Fantastic! You got people to your website. Now, for the hard part: How do you keep them there? How do you prevent them from bouncing away to a competitor’s website? And, how do you help them find what they need?

According to Hubspot, 76% of website visitors say the most important factor on any website is how it is to find what they want.

You can’t put everything on every page, so what do you do?

Some people who come to your website will not know how to find what they need. Some may be in a hurry or not want to use your navigation. One solution? Add friction-free on-site search functionality.

On websites that provide it, 30% of website visitors will perform an on-site search. Providing on-site search is key to increasing conversions with this portion of your target audience.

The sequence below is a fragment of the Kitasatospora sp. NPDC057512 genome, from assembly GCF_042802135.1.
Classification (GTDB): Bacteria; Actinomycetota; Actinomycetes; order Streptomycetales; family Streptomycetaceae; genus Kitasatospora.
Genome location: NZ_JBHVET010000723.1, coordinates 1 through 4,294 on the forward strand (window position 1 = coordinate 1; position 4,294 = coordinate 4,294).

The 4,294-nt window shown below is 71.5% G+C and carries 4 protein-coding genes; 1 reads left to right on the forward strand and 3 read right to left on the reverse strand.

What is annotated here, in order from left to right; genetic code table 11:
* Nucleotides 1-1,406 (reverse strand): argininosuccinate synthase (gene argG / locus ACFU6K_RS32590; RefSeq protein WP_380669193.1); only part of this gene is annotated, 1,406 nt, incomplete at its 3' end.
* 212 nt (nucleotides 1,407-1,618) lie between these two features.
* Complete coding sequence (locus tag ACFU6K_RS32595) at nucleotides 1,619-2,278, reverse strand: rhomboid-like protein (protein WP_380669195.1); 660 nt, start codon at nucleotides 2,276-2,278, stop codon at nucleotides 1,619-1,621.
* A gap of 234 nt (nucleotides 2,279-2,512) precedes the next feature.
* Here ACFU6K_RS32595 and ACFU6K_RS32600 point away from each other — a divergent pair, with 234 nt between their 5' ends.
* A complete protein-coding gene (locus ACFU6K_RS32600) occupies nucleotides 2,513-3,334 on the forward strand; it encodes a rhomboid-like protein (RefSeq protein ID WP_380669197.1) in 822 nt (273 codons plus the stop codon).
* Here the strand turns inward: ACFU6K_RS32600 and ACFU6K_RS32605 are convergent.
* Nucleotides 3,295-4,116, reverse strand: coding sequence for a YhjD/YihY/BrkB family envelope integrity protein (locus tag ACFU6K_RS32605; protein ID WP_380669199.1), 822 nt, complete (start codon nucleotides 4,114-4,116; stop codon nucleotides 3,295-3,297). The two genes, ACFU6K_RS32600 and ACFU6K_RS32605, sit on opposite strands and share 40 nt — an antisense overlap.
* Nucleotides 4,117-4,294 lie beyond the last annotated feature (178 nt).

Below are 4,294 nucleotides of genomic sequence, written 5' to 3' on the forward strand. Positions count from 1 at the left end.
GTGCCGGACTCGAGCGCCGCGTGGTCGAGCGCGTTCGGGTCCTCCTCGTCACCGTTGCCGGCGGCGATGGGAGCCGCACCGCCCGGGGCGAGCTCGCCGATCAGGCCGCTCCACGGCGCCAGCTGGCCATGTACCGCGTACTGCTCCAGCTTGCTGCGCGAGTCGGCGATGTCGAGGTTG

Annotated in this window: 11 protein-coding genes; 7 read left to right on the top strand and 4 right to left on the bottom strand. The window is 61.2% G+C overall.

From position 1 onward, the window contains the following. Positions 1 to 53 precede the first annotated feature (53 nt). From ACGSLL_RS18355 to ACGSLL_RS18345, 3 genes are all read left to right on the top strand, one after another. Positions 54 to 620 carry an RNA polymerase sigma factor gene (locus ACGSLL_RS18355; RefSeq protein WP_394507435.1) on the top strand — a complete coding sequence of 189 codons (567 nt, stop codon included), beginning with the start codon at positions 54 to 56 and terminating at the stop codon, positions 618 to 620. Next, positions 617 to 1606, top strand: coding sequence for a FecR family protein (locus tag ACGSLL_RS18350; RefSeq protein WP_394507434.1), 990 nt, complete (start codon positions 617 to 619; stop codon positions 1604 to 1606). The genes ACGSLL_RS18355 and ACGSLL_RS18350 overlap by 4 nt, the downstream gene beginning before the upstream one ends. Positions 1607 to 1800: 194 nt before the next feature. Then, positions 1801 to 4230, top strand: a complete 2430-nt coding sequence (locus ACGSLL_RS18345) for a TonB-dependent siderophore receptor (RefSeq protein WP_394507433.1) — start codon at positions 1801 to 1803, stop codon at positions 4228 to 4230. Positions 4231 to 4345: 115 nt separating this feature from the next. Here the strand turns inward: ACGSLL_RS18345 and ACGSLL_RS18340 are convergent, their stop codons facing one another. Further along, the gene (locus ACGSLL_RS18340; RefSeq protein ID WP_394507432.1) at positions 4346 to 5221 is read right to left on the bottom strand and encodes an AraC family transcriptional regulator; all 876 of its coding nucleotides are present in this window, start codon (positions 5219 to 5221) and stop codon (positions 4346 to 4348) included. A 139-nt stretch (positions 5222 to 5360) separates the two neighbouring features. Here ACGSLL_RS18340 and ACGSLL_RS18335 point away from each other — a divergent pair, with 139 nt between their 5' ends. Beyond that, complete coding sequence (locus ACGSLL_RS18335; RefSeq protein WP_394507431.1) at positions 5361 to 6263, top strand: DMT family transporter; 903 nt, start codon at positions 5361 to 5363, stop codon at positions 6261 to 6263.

On-site search improves customer satisfaction
If you’re looking to differentiate yourself from the competition online, an excellent on-site search experience is a crucial. Without it, you may find yourself struggling to optimize user experience (and, as we all know, that can hurt your brand reputation).

As a bonus, you can use analytics on what words and phrases users type into your on-site search to track keywords and better to understand what they want as well as how your target audiences refer to what they’re hunting for so that you can make adjustments to improve your content and better help them find what they want.
On-site search drives better conversion rates